The Current Issues Involving Wind Farms and Wildlife

1920 WordsJun 16, 20188 Pages
Introduction and Background: Wind energy has been one of the greatest developments in the field of renewable energy in the last several years. Wind farms, based off of energy production facts, are pivotal in our society, to the continued push to reduce fossil fuel usage and greenhouse gas emissions. To the untrained eye, they seem as though they are too good to be true; a cheaper form of energy that also emits less pollution than traditional forms of energy production (find a source for this) sounds perfect, right? However, there has been growing tension between the wind energy industry and environmental groups as the Obama administration continues pushing for more renewable energy projects. Several things have caused this tension.…show more content…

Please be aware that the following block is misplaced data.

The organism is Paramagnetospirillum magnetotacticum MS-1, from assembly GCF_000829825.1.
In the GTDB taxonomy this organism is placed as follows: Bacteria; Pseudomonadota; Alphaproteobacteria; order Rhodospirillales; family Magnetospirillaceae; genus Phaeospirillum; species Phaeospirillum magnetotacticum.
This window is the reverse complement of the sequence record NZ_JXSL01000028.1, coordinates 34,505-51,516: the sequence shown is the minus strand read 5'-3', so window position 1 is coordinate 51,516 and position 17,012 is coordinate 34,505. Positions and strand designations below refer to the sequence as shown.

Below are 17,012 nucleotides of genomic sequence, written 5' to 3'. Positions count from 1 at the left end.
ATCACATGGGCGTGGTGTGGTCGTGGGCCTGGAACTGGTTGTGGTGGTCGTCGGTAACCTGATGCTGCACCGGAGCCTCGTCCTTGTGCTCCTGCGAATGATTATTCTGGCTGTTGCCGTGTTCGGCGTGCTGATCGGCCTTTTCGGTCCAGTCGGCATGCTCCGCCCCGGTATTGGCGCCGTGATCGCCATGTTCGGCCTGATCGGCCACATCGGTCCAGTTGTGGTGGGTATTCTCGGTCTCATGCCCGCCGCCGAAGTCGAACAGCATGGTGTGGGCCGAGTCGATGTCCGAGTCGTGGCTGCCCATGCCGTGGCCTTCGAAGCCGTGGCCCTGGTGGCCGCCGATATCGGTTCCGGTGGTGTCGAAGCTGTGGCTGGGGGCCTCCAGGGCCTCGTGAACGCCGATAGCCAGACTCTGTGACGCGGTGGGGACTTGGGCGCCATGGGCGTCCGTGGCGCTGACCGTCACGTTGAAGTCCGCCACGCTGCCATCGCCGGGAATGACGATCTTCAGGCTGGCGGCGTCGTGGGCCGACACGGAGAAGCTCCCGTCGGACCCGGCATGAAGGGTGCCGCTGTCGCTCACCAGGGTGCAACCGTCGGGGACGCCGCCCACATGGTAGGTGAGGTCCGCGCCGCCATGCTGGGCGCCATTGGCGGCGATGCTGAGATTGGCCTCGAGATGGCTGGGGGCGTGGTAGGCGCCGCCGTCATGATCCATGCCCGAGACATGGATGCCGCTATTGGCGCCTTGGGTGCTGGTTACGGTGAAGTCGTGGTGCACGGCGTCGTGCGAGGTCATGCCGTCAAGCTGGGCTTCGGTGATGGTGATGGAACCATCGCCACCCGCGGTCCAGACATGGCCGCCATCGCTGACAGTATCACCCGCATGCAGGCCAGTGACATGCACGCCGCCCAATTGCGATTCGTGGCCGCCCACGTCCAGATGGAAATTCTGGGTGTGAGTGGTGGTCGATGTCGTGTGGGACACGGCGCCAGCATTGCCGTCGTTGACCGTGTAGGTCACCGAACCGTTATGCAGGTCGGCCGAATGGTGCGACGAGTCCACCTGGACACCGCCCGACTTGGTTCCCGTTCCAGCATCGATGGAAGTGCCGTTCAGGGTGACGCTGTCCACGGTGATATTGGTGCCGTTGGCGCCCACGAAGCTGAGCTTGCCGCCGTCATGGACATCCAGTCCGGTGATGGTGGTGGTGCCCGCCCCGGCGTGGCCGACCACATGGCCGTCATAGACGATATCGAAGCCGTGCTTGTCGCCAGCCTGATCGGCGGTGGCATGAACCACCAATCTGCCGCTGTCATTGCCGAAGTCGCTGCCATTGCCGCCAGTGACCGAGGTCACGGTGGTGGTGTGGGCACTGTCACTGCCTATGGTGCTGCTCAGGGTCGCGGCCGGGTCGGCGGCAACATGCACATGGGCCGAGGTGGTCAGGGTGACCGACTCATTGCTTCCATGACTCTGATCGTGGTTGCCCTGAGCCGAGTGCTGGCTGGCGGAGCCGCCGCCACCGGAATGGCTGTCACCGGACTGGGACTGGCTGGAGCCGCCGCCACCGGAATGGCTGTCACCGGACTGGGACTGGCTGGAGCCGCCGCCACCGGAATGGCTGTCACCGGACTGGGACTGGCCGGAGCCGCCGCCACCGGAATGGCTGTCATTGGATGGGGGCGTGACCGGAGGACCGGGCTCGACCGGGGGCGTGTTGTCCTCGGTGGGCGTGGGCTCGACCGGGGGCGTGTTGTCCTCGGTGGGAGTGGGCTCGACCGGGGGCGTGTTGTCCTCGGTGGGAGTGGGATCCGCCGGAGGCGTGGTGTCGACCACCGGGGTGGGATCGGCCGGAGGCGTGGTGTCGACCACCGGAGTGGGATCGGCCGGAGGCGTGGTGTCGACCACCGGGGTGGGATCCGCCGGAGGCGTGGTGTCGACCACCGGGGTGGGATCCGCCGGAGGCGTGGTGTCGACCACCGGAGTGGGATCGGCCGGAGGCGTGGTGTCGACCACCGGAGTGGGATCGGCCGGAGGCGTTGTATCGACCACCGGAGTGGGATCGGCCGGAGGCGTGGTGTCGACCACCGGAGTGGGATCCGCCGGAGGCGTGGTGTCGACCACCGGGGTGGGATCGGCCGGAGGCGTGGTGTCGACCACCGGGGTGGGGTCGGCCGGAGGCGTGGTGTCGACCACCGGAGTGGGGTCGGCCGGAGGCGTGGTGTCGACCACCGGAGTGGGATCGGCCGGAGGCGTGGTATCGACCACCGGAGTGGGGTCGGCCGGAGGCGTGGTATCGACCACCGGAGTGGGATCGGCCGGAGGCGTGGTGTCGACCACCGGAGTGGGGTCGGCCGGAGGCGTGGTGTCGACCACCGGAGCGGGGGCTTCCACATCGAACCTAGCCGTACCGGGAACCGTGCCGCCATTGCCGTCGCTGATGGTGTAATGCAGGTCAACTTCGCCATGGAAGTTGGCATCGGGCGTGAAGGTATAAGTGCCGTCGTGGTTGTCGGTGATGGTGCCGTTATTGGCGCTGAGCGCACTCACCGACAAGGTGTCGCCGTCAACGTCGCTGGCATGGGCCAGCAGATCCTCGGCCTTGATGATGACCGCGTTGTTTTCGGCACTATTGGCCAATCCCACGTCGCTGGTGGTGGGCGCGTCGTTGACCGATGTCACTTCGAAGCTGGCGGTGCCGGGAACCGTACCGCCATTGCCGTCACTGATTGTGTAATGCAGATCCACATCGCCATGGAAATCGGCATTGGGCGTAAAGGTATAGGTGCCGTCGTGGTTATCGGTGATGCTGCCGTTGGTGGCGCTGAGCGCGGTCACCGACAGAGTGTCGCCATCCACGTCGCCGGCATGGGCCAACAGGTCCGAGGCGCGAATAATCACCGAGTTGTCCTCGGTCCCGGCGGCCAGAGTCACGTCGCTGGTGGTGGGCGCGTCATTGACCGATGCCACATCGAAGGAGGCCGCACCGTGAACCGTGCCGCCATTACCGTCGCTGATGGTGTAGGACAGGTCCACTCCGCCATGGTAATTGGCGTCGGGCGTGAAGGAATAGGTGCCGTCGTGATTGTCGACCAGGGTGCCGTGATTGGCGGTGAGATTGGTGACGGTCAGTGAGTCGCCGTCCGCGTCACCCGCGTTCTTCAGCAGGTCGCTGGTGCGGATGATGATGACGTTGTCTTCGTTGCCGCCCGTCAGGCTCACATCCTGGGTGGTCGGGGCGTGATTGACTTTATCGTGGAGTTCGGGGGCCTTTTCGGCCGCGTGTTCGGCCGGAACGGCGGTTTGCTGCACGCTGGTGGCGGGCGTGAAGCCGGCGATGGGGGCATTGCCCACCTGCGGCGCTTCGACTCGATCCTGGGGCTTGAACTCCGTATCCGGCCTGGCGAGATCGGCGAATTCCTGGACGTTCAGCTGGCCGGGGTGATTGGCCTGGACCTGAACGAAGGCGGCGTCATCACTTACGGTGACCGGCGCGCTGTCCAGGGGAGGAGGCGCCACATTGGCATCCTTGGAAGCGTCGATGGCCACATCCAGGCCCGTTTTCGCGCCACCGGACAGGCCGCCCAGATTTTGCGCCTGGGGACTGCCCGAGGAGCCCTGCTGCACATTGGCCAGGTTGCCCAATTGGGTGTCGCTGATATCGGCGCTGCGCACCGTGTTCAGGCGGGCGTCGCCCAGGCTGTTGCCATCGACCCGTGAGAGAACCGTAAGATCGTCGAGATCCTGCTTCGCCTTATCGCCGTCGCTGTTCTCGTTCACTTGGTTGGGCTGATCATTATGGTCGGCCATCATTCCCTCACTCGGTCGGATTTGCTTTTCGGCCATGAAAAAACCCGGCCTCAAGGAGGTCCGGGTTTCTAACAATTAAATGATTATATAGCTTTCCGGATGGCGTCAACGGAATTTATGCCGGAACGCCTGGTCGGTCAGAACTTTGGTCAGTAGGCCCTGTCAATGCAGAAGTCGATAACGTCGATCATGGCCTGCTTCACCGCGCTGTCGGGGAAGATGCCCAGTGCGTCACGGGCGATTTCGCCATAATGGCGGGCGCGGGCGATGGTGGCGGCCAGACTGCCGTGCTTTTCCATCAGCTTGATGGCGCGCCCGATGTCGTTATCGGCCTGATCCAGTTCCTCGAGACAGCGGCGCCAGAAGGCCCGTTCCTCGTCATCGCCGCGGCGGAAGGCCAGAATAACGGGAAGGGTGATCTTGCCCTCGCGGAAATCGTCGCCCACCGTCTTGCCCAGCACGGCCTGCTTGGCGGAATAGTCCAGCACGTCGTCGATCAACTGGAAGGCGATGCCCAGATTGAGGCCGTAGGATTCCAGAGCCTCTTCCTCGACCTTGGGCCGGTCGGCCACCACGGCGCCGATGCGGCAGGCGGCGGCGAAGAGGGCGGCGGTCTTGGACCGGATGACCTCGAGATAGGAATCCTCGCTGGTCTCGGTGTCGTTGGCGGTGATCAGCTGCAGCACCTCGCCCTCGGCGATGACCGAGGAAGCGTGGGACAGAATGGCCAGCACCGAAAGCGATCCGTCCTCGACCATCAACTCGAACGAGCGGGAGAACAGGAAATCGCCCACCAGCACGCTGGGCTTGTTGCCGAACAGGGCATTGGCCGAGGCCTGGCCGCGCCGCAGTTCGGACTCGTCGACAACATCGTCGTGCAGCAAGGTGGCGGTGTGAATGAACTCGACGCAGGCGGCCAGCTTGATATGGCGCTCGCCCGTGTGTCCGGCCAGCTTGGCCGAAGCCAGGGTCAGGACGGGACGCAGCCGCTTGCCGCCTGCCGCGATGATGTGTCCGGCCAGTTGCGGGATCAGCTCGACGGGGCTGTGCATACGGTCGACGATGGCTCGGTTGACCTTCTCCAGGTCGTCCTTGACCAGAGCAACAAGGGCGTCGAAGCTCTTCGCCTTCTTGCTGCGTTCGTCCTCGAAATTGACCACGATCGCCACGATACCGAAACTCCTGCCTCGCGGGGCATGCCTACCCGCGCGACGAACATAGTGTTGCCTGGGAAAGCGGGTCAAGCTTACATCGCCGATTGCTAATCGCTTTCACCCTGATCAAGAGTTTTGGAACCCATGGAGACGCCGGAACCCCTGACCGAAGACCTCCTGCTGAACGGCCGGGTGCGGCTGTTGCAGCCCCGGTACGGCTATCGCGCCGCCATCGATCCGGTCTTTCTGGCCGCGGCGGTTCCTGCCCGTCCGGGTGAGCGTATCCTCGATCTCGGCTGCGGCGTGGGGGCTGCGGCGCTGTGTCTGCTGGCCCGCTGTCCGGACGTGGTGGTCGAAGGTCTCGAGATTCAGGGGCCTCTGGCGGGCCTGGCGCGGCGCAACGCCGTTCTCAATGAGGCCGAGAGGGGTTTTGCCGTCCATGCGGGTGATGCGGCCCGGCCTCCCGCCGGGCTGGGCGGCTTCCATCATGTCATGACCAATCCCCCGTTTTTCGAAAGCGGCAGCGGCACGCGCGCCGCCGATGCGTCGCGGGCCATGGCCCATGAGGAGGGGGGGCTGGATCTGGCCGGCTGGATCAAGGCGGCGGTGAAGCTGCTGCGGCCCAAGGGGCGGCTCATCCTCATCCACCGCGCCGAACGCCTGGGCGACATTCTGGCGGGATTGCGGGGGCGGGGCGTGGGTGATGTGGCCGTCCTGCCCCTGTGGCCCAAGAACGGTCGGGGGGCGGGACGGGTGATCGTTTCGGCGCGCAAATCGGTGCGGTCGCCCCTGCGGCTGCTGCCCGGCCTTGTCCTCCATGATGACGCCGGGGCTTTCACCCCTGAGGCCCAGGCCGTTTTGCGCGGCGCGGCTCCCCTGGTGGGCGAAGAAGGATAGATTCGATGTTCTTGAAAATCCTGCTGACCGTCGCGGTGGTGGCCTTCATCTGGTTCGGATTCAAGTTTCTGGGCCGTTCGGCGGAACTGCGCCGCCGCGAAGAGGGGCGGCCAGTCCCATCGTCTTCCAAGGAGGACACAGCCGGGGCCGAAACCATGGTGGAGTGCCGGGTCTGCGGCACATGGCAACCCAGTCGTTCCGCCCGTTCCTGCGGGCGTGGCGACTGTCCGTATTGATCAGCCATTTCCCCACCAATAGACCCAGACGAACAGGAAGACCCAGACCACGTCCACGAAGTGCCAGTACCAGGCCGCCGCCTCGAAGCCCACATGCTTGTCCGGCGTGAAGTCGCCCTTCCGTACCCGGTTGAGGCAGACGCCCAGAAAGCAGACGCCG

Reported again by the Wilson journal of Ornithology, the amount of deaths to birds caused by factors other than wind turbines are as follows: flying into power lines (an estimated death count of 175 million per year, while electrocuting an estimated tens of thousands to hundreds of thousands more), poisoning by misapplied pesticides (which causes an estimated 72 million deaths), hitting communication towers (causes nearly 6.6 million deaths), and lastly as many as one million birds die in oil and gas industry fluid waste pits every year (Negin). With the toll of birds dying from impacts with wind turbines, one would think there would protection policies in place to lessen the upward trending deaths, and there are several. First, the Endangered Species Act protects birds such as the whooping crane. The Endangered Species Act (ESA) is said to perhaps be, “the most important piece of environmental legislation ever passed in the United States” by the American Bird Conservancy. The whooping crane is one of the biggest successes of the ESA because of the fact that their population was once down as low as 16 birds in 1941. With the increased effort to maintain the lives of the tallest American bird, the whooping crane has now reached a population of approximately 345, with 130 in captivity, 80 of which do not migrate and live year-round in Florida, 50 that
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